The Collective Impact Network (CIN) is a Provincial Health Services Authority (PHSA) sponsored initiative, being co-led by PAN acting as the backbone. It consists of the six PHSA-contracted agencies that are supporting the community-based response to HIV and HCV, alongside the PHSA, and including the BC Centre for Disease Control (BCCDC) and BC Women’s Hospital.
The goal of the CIN is to facilitate collaboration on priority areas that will best support people living with HIV and HCV and the frontline organizations that serve them. We are featuring blogs on each agency in the CIN and what they bring to the CIN… so you can get to know them, hear some stories and meet the people!
Darren Ho, gbMSM Health Network Manager
The Community-Based Research Centre for Gay Men’s Health (CBRC) is a non-profit charitable organization dedicated to using participatory research to develop and disseminate knowledge about gay men’s health, to develop interventions addressing health and social issues. We work to advance health outcomes of gay, bisexual, and other men who have sex with men (gbMSM) through research that is done by and for our communities. As the gbMSM Health Network Manager, my role is to connect, build, and maintain a network of groups, organizations, and individuals that can share and create resources together related to gbMSM all across British Columbia.
Personally, what led you into taking on your role?
I saw this role as an exciting opportunity for me to be at an organization that I value, and to do work that I find meaningful. Prior to taking on my role as gbMSM Health Network Manager, I participated in some of CBRC’s programs: Totally Outright, a leadership program for young gay men; and InvestiGaytors, a research capacity building and training program. Both of these programs helped me learn more about the importance of Gay Men’s Health and eventually I began working as the Program Coordinator of Mpowerment, an HIV intervention and education program for young guys, run out of YouthCO HIV and Hep C Society. When the opportunity to manage CBRC’s gbMSM Health Network came up, I thought it would a good chance for me to utilize all of my experience in Gay Men’s Health, on the frontlines of running programs and campaigns, as well as navigating through all the services and organizations in our sector.
Can you tell a story that excites you about the impact your work is having?
Given that the gbMSM Health Network is province-wide, I am very fortunate that I get to connect with those working in Gay Men’s Health from all across the province. While CBRC and the gbMSM Health Network is further away from the frontlines of Gay Men’s health where impact is seemingly most evident, in my experience, I can still appreciate and find excitement in knowing that my work supports others in building the capacity to serve gbMSM communities in their own areas. For some folks in more rural regions of BC, doing Gay Men’s Health work can often feel lonely, isolating, and unproductive. With the gbMSM Health Network, I get to create and disseminate opportunities for all of us in the province to collaborate whenever possible.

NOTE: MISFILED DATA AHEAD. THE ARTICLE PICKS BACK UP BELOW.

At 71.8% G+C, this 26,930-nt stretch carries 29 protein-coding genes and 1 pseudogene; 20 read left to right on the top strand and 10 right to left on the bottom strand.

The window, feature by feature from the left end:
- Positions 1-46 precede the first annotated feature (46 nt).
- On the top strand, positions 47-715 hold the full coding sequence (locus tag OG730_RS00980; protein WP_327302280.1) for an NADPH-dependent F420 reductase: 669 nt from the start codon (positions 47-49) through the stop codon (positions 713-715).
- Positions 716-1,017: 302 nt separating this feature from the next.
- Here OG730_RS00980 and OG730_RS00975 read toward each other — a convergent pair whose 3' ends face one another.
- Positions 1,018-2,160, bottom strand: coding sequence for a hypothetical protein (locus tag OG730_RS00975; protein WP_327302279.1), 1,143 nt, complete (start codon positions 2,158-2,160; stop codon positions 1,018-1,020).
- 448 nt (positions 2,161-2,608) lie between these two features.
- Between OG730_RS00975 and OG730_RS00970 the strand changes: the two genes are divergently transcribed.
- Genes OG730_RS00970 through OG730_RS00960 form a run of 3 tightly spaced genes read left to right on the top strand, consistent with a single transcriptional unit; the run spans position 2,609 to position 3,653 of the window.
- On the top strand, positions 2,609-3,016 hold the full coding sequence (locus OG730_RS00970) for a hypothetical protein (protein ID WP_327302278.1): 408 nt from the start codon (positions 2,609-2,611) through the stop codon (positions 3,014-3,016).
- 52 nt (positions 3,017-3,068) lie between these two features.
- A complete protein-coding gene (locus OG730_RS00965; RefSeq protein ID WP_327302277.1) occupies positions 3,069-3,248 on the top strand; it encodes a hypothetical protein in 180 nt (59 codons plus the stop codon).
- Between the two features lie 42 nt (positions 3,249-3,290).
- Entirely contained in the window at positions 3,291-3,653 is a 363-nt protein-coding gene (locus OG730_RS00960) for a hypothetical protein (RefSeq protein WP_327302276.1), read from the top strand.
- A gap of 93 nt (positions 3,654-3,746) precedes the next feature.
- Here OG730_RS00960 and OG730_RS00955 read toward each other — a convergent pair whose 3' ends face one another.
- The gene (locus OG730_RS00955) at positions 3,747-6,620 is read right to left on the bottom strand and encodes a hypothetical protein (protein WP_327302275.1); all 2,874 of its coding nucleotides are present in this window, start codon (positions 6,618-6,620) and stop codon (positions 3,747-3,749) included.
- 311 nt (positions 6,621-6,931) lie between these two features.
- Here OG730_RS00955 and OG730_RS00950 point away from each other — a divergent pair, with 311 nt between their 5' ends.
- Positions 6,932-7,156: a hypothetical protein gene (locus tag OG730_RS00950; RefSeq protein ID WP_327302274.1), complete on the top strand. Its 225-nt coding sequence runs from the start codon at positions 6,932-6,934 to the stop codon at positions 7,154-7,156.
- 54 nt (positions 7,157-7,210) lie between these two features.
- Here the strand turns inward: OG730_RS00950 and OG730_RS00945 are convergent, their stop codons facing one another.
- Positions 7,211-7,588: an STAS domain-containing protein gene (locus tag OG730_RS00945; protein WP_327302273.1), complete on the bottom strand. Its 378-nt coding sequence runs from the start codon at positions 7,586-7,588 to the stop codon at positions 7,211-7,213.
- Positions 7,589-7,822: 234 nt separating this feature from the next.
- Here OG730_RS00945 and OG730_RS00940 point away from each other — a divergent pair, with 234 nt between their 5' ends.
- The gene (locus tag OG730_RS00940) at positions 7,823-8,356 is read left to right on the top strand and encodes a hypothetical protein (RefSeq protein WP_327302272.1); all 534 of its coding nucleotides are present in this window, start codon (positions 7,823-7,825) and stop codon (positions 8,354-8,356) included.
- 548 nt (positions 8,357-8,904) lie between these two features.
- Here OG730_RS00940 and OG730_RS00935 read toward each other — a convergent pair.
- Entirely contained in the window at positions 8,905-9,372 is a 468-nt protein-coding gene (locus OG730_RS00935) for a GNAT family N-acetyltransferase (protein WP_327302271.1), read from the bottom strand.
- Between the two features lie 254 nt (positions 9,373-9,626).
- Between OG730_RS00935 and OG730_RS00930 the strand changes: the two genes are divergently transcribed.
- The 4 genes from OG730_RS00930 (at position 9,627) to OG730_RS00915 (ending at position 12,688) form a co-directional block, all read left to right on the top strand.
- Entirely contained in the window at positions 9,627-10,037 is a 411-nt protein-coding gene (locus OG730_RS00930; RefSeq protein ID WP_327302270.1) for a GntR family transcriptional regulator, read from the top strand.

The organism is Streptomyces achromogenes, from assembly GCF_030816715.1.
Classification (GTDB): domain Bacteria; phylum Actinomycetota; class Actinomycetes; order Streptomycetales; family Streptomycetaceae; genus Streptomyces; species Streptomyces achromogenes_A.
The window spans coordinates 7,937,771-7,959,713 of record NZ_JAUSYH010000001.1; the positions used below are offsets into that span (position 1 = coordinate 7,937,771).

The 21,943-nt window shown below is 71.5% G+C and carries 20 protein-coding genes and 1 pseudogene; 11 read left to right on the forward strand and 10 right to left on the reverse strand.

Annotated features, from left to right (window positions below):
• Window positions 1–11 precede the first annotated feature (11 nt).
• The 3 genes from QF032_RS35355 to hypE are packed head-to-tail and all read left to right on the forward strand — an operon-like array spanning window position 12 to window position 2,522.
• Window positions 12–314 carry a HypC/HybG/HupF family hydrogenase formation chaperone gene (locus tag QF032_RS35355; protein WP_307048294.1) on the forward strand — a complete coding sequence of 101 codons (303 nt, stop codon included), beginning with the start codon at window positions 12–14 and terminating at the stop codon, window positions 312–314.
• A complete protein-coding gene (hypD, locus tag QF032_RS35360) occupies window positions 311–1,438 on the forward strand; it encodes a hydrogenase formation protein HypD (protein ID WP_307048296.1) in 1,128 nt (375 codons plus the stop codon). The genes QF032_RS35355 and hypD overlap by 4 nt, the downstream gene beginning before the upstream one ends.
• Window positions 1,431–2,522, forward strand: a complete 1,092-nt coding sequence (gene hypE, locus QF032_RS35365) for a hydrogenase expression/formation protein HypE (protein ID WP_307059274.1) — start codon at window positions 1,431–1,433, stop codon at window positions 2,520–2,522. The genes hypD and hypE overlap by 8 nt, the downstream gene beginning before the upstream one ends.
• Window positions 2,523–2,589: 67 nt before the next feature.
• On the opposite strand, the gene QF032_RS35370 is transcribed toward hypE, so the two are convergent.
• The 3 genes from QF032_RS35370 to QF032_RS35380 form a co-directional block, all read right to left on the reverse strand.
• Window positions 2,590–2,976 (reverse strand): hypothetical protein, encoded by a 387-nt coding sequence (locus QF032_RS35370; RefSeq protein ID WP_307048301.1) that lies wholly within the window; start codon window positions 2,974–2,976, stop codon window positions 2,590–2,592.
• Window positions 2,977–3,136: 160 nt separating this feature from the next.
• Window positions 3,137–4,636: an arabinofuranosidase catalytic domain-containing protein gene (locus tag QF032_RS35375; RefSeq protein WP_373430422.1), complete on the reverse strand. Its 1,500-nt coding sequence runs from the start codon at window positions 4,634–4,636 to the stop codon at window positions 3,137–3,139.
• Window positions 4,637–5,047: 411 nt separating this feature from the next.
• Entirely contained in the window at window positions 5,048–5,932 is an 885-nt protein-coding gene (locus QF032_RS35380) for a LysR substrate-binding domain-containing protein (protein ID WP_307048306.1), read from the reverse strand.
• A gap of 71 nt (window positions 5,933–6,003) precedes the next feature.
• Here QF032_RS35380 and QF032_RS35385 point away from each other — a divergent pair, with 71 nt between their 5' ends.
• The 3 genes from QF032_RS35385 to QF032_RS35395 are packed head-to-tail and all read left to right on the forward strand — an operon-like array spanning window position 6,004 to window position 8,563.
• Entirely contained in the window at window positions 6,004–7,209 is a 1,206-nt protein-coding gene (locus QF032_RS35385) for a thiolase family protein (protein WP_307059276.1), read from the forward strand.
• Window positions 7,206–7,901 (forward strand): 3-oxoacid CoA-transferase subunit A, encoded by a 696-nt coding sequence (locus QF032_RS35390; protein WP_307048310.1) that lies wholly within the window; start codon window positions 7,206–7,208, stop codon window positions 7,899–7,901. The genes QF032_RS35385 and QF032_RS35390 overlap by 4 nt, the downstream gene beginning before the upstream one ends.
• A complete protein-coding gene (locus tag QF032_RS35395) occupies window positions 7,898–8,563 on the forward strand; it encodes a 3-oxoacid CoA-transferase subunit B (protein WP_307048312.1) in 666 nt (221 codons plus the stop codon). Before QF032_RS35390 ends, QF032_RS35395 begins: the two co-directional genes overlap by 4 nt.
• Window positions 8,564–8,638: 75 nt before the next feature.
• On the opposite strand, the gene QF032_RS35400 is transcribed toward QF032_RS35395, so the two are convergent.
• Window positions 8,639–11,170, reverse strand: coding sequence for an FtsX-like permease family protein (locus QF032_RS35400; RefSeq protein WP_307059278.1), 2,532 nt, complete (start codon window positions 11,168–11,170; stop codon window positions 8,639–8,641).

What is the unique value that your agency brings to the Collective Impact Network (CIN) and its priority areas?
Incorporated in 1999, CBRC has since been dedicated to improving gay men’s health through research, knowledge transfer and exchange, strategic innovation and opportunities for training. As the CIN is focused on the community-based response to HIV and HCV, CBRC brings the breadth of knowledge and lived experiences of gay, bisexual, and other men who have sex with men, into the important conversations to be had around HIV and HCV. Considering that men who have sex with men still make up the majority of new cases of HIV diagnoses in BC, it is imperative that gbMSM experiences are included into these conversations, strategies, and plans.
So far, what have you learnt – or how has your work been enhanced – by being a part of the network?
From being a part of the Collective Impact Network along with the other four amazing organizations, I have felt the importance of having community collaborations when it comes to planning and organizing strategies for HIV and HCV interventions. It’s been truly worthwhile to have a space where we can get feedback from peers around the work that we are doing, so that we can discuss best practices, share resources, and offer and ask for support.
How can (and why should) readers get involved with your agency?
Being involved with CBRC means being connected to a network that is devoted to doing research and advocacy work for gay, bisexual and other men who have sex with men all over Canada. We work towards structural and policy changes that will enhance the lives of all those in our communities. As a growing organization, we are always looking for new ways and ideas from you on what these changes can be and how to realize them. If you are looking to get involved, please get in touch with us via our webpage.
Questions? Feedback? Get in touch!
Simon Goff, Executive Assistant and Collective Impact Coordinator, [email protected]